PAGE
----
When I first saw the trailers for Lucasfilm’s new animated fantasy Strange Magic, I had no idea what the story was going to be. All I knew was that the trailers were not appealing. I went to the theatre hoping to be surprised, and I was… by how grating the film is.
Inspired by Shakespeare’s A Midsummer Night’s Dream, the story focuses on the light and dark sides of the forest (insert Lucas Star Wars joke here). Fairy princess Marianne, voiced by Evan Rachel Wood, gives up on love after her suitor cheats on her. The Bog King, voiced by Alan Cumming, wants to destroy love forever by killing rare flowers used to create love potions. When an elf named Sunny, voiced by Elijah Kelley, takes a flower to create a love potion of his own, chaos between both sides of the forest ensues.
It’s as if the creators took films like Ferngully or Epic, threw in some Beauty and the Beast, added a dash of Frozen, and topped it all off with the soundtracks of Glee or Moulin Rouge. The plot has many details, yet is never interesting. On the whole, it is a typical “looking for love” story that has been done better in other films. There are so many subplots that the main plot gets lost in it all. The movie comprises the cheapest jokes that barely get a laugh. The pacing is slow in the first half, then speeds up out of nowhere when the main conflict finally shows up, but by then the constant mentioning of love becomes annoying incredibly fast!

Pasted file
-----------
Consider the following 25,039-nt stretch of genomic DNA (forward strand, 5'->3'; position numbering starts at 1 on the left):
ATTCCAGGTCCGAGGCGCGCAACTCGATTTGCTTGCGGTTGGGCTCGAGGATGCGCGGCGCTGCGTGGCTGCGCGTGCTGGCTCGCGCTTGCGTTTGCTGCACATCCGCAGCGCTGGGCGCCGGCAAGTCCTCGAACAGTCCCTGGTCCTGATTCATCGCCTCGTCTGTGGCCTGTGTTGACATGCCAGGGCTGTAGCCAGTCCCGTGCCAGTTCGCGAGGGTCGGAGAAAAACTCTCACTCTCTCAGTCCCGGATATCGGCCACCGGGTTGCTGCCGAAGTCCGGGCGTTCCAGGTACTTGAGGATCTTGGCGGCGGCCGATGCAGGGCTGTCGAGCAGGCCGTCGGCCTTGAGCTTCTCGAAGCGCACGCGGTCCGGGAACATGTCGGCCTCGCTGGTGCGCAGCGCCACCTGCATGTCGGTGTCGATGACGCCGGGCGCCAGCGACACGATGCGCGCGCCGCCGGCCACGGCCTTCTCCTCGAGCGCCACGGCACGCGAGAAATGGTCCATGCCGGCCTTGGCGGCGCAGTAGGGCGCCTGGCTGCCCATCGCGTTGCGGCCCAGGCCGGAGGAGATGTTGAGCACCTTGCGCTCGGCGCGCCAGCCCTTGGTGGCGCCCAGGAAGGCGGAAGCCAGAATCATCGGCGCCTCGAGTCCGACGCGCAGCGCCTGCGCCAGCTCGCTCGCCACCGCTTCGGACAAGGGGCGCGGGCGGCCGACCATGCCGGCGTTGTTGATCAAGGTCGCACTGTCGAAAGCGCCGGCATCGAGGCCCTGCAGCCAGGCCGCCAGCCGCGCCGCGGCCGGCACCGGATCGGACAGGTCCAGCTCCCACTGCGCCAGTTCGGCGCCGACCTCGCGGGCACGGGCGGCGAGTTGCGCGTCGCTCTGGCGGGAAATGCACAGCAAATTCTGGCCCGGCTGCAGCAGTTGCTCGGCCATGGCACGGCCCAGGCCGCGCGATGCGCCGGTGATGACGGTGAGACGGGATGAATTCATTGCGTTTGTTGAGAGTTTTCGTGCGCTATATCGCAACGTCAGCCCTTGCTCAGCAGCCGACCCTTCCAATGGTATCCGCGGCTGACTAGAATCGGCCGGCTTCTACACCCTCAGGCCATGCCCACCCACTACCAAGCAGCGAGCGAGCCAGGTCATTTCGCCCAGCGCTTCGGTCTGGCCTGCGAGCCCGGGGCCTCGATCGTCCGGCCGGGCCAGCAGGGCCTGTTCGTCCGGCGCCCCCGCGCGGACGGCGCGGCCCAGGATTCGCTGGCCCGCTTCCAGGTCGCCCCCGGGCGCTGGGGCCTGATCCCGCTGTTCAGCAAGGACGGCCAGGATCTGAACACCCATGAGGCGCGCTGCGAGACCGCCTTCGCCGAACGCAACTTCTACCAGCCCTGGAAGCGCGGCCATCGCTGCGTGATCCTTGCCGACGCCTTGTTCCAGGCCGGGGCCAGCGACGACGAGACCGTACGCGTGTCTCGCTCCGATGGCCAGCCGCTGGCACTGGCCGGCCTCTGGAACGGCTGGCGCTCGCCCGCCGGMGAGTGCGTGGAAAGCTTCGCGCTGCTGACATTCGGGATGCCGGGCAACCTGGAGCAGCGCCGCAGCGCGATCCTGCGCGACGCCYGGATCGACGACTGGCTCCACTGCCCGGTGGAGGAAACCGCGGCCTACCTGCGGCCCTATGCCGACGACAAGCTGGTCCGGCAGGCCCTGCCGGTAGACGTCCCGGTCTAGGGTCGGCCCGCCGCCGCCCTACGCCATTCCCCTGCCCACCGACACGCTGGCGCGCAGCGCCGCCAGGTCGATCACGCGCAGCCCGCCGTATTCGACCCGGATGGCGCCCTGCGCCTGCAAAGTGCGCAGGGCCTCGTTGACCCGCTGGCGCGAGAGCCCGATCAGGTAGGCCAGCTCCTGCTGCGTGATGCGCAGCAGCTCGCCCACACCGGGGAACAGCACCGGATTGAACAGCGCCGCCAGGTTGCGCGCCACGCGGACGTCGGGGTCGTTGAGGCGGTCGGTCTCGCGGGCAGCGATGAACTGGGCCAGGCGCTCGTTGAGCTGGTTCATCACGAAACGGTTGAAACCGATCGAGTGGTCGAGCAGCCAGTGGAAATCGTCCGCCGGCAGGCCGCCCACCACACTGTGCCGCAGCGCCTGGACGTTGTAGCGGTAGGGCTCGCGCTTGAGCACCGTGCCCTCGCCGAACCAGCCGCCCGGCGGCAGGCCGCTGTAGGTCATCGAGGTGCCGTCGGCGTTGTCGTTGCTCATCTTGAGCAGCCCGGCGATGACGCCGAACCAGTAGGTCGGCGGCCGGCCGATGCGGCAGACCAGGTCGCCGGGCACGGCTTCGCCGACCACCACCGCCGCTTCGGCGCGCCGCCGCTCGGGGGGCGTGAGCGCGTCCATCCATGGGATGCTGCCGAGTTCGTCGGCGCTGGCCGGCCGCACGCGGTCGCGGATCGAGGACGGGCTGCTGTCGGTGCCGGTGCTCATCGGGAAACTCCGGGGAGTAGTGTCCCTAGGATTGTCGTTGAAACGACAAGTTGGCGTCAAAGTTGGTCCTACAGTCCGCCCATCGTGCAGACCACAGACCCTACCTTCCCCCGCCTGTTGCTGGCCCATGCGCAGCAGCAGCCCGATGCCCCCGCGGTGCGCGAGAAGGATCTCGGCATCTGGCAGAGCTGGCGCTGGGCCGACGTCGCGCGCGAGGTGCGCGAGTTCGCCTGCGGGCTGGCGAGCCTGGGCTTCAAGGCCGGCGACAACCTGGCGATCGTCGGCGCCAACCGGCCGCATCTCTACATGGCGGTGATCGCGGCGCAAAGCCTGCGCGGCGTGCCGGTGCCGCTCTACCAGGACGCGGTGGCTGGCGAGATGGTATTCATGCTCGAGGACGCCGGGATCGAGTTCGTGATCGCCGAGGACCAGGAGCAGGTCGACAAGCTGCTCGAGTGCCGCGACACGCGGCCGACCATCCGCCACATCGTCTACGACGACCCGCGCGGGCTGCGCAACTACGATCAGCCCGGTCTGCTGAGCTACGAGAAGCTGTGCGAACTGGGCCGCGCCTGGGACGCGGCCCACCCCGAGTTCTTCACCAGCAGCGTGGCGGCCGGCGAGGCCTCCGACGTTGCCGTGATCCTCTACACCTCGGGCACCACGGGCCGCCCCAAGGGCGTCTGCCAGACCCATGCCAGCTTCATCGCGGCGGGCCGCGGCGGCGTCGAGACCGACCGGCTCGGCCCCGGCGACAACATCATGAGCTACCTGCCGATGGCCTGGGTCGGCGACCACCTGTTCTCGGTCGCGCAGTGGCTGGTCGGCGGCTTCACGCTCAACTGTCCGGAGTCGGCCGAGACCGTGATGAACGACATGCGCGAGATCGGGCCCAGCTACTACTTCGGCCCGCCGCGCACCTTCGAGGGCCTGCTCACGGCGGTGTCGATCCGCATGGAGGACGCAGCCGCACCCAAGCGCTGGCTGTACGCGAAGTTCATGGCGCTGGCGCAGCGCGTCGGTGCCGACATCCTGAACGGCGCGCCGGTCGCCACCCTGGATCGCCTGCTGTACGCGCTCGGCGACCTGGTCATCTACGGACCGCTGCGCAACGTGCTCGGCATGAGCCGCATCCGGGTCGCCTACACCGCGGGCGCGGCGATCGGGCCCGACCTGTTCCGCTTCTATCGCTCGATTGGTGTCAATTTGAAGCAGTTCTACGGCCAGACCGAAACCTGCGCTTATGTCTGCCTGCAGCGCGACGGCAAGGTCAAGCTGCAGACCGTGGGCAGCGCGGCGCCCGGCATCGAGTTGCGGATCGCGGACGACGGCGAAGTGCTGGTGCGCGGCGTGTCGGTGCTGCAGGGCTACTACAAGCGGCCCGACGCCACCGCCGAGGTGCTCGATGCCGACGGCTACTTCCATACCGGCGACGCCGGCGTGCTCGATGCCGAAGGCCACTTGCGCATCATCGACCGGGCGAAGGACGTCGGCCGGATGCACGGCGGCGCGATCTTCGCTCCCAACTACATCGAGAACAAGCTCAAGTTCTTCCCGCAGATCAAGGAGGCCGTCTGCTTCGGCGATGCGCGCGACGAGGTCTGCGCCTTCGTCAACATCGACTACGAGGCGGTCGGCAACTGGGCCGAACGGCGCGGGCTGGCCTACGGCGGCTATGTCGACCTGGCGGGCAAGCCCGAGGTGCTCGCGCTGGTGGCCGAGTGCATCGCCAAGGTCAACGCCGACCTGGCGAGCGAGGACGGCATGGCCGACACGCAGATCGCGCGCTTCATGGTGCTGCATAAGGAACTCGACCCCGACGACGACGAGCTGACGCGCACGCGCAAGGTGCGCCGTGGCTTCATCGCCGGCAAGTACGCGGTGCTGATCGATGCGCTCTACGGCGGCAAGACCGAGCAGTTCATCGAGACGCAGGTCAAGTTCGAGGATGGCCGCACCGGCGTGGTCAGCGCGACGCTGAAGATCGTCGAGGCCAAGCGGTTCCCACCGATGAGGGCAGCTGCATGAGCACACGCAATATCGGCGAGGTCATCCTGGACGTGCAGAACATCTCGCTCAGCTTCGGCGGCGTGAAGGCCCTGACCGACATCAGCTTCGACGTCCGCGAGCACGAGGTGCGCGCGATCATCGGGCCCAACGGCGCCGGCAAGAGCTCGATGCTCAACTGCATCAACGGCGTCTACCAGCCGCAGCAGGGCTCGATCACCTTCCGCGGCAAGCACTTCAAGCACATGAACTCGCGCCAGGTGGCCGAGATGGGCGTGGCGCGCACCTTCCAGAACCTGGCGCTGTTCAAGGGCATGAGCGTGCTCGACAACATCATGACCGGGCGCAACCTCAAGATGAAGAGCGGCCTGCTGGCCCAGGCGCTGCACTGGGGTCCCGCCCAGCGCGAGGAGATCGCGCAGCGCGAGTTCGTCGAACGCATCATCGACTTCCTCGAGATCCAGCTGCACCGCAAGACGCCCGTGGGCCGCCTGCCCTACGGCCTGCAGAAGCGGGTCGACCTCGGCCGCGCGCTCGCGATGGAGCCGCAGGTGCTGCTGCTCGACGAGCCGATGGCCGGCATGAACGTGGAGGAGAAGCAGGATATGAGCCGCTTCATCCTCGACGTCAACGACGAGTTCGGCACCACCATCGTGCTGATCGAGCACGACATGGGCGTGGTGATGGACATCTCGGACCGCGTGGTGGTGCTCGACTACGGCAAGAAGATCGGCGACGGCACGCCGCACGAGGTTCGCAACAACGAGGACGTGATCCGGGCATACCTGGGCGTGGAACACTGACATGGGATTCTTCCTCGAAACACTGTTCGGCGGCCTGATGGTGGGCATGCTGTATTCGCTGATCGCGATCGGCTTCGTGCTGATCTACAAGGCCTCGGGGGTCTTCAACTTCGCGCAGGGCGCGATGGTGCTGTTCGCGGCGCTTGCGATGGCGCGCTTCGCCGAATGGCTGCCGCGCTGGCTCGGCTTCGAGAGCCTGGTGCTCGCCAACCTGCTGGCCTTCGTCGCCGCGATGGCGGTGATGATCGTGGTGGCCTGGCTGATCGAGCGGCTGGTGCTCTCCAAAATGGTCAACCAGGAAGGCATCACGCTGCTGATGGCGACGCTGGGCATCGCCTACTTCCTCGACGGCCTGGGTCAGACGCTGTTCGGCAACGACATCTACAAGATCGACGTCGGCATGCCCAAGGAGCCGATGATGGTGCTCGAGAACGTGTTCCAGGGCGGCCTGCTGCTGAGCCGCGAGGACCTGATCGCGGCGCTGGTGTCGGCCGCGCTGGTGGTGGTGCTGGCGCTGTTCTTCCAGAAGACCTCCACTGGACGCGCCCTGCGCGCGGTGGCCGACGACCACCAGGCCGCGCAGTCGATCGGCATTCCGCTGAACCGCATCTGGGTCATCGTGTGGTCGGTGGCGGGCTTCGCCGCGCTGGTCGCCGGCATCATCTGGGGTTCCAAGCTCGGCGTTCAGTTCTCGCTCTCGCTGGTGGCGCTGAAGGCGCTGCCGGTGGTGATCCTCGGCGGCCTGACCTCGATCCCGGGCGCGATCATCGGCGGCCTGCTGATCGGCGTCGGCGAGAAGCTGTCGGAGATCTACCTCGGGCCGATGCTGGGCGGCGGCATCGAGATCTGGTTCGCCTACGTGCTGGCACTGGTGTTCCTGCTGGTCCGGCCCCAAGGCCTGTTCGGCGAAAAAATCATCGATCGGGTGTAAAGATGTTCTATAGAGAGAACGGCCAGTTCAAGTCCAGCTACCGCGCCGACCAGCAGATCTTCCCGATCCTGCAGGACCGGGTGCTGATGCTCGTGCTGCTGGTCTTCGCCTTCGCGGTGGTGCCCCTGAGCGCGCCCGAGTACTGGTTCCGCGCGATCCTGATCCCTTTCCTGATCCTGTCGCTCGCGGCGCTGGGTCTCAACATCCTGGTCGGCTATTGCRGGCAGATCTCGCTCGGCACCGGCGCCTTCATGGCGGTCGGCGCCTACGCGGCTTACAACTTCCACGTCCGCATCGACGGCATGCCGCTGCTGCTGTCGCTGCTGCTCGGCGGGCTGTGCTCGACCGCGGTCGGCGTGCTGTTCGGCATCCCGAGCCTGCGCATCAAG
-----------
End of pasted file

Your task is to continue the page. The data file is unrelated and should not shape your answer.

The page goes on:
More annoying than that are the musical numbers. Instead of original songs, the film takes the jukebox route and covers pop songs from different decades. The voice actors do their best, but it doesn’t save the songs from being distracting and out of place. They never seem to end and are pretty much there to pad the movie’s plot. There are moments where I recognize the instrumentals of a song, but they never sing the lyrics, making the soundtrack confusing.
Strange Magic may look nice, but behind it is nothing original or charming. The story is overloaded and uninspired, the songs don’t work, and the endless use of “love” ironically brings hatred from the viewer. Younger kids will enjoy it, but I can’t say much for the majority of audiences. I’d say you’re better off seeing films like Paddington. Anything but this.